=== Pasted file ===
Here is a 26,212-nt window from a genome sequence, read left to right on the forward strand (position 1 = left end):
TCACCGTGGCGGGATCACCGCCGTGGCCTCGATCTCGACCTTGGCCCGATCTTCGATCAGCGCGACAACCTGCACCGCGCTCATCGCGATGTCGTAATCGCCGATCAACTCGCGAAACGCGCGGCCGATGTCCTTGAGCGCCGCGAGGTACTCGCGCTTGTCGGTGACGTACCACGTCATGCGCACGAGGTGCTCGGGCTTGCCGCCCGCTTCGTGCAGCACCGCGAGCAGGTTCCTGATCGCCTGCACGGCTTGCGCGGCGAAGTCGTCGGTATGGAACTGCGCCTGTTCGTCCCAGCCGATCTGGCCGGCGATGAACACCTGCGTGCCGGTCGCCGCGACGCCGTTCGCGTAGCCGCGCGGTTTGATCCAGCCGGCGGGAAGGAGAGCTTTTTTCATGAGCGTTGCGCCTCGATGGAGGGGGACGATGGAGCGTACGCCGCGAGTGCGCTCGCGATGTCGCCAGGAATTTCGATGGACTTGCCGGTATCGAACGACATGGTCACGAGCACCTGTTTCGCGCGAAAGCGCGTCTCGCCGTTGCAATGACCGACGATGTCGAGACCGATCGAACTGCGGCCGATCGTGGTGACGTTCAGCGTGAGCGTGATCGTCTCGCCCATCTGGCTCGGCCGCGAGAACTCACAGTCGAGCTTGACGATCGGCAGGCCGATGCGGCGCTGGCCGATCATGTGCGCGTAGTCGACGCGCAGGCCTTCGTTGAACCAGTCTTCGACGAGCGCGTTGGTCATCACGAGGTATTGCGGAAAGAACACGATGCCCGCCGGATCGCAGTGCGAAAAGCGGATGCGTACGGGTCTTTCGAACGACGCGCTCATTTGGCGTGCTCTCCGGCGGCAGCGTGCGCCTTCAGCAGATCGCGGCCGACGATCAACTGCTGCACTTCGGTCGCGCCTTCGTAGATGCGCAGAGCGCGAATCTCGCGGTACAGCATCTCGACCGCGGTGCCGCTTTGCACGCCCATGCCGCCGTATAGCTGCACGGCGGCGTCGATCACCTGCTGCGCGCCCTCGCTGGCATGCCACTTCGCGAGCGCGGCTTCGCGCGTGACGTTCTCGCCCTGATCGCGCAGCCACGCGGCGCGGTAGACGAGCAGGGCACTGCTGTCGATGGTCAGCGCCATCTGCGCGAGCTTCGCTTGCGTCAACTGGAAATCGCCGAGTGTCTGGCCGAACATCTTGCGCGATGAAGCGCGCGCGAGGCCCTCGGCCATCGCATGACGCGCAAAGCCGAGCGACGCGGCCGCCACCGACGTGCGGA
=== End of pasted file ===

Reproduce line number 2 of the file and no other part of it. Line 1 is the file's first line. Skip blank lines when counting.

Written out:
TCACCGTGGCGGGATCACCGCCGTGGCCTCGATCTCGACCTTGGCCCGATCTTCGATCAGCGCGACAACCTGCACCGCGCTCATCGCGATGTCGTAATCGCCGATCAACTCGCGAAACGCGCGGCCGATGTCCTTGAGCGCCGCGAGGTACTCGCGCTTGTCGGTGACGTACCACGTCATGCGCACGAGGTGCTCGGGCTTGCCGCCCGCTTCGTGCAGCACCGCGAGCAGGTTCCTGATCGCCTGCACGGCTTGCGCGGCGAAGTCGTCGGTATGGAACTGCGCCTGTTCGTCCCAGCCGATCTGGCCGGCGATGAACACCTGCGTGCCGGTCGCCGCGACGCCGTTCGCGTAGCCGCGCGGTTTGATCCAGCCGGCGGGAAGGAGAGCTTTTTTCATGAGCGTTGCGCCTCGATGGAGGGGGACGATGGAGCGTACGCCGCGAGTGCGCTCGCGATGTCGCCAGGAATTTCGATGGACTTGCCGGTATCGAACGACATGGTCACGAGCACCTGTTTCGCGCGAAAGCGCGTCTCGCCGTTGCAATGACCGACGATGTCGAGACCGATCGAACTGCGGCCGATCGTGGTGACGTTCAGCGTGAGCGTGATCGTCTCGCCCATCTGGCTCGGCCGCGAGAACTCACAGTCGAGCTTGACGATCGGCAGGCCGATGCGGCGCTGGCCGATCATGTGCGCGTAGTCGACGCGCAGGCCTTCGTTGAACCAGTCTTCGACGAGCGCGTTGGTCATCACGAGGTATTGCGGAAAGAACACGATGCCCGCCGGATCGCAGTGCGAAAAGCGGATGCGTACGGGTCTTTCGAACGACGCGCTCATTTGGCGTGCTCTCCGGCGGCAGCGTGCGCCTTCAGCAGATCGCGGCCGACGATCAACTGCTGCACTTCGGTCGCGCCTTCGTAGATGCGCAGAGCGCGAATCTCGCGGTACAGCATCTCGACCGCGGTGCCGCTTTGCACGCCCATGCCGCCGTATAGCTGCACGGCGGCGTCGATCACCTGCTGCGCGCCCTCGCTGGCATGCCACTTCGCGAGCGCGGCTTCGCGCGTGACGTTCTCGCCCTGATCGCGCAGCCACGCGGCGCGGTAGACGAGCAGGGCACTGCTGTCGATGGTCAGCGCCATCTGCGCGAGCTTCGCTTGCGTCAACTGGAAATCGCCGAGTGTCTGGCCGAACATCTTGCGCGATGAAGCGCGCGCGAGGCCCTCGGCCATCGCATGACGCGCAAAGCCGAGCGACGCGGCCGCCACCGACGTGCGGA